[Python-ideas] Crazy idea: allow keywords as names in certain positions

Rob Cliffe rob.cliffe at btinternet.com
Sun May 13 14:59:49 EDT 2018

On 13/05/2018 19:19, Guido van Rossum wrote:
> As anyone still following the inline assignment discussion knows, a 
> problem with designing new syntax is that it's hard to introduce new 
> keywords into the language, since all the nice words seem to be used 
> as method names in popular packages. (E.g. we can't use 'where' 
> because there's numpy.where 
> <https://docs.scipy.org/doc/numpy-1.14.0/reference/generated/numpy.where.html>, 
> and we can't use 'given' because it's used in Hypothesis 
> <http://hypothesis.readthedocs.io/en/latest/quickstart.html>.)
> The idea I had (not for the first time :-) is that in many syntactic 
> positions we could just treat keywords as names, and that would free 
> up these keywords.
> For example, we could allow keywords after 'def' and after a period, 
> and then the following would become legal:
> class C:
>     def and(self, other):
>         return ...
> a = C()
> b = C()
> print(a.and(b))
> This does not create syntactic ambiguities because after 'def' and 
> after a period the grammar *always* requires a NAME.
> There are other positions where we could perhaps allow this, e.g. in a 
> decorator, immediately after '@' (the only keyword that's 
> *syntactically* legal here is 'not', though I'm not sure it would ever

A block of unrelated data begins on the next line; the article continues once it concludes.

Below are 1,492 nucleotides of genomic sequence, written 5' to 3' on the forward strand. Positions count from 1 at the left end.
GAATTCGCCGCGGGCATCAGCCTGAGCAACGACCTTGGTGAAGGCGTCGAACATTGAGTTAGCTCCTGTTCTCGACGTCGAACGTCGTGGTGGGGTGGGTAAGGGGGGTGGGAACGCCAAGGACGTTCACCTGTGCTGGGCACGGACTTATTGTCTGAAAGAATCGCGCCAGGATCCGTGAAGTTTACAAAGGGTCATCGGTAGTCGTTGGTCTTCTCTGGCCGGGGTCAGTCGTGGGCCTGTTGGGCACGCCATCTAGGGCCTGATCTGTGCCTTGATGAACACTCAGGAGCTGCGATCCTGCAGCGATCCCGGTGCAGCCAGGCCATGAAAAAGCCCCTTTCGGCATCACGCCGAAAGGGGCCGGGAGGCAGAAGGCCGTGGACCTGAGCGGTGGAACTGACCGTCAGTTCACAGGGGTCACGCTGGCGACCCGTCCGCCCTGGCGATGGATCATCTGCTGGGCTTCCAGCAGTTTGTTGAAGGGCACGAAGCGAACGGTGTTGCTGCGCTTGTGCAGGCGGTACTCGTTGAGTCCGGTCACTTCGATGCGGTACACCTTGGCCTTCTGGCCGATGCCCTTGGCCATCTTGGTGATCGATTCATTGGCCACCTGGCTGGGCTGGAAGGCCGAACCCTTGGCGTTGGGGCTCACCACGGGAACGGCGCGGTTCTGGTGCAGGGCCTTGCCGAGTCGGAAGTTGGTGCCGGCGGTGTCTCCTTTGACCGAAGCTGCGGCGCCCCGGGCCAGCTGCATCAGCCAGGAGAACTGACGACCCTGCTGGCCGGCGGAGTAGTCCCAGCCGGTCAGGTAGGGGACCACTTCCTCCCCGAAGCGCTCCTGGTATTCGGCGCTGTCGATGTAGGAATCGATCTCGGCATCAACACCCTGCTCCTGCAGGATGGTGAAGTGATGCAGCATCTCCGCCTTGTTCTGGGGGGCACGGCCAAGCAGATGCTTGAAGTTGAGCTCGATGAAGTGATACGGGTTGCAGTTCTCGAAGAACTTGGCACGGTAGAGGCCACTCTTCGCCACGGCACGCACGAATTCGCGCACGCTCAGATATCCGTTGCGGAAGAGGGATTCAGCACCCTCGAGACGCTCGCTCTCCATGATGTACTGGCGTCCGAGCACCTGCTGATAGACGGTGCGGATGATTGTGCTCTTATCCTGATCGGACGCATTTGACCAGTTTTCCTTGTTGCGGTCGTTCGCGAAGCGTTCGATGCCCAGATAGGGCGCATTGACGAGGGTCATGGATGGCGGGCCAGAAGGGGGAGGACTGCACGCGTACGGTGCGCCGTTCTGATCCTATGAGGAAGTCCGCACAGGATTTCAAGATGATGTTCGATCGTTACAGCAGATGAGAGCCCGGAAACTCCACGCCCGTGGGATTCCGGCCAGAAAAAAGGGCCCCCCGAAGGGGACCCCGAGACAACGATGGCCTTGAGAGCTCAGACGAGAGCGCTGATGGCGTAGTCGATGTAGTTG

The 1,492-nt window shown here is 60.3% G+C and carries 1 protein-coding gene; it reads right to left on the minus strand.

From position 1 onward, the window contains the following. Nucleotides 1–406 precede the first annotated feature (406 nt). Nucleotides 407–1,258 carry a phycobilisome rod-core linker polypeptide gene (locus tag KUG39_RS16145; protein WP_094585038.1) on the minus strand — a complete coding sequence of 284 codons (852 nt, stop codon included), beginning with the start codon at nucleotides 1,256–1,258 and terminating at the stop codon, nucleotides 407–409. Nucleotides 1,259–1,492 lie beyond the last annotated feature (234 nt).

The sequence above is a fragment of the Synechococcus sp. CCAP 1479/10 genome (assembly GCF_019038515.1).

> be useful).
So you would be allowing "second class" identifiers - legal in some 
positions where an identifier is allowed, not legal in others.
With respect, that seems like a terrible idea; neither those who want to 
use such identifiers, nor those who don't, would be happy.  Especially 
if it encourages work-arounds such as

     def and(x, y):
         return ...

#   and(1,2)           #  Oops, SyntaxError.  Oh, I know:
     globals()['and'](1,2)    # Works!

and a zillion others.
> [snip] And it would probably cause certain typos be harder to diagnose.
No doubt.
> I should also mention that this was inspired from some messages where 
> Tim Peters berated the fashion of using "reserved words", waxing 
> nostalgically about the old days of Fortran (sorry, FORTRAN), which 
> doesn't (didn't?) have reserved words at all (nor significant 
> whitespace, apart from the "start in column 7" rule).
> Anyway, just throwing this out. Please tear it apart!
Thanks. :-)
> -- 
> --Guido van Rossum (python.org/~guido <http://python.org/%7Eguido>)
Best wishes
Rob Cliffe
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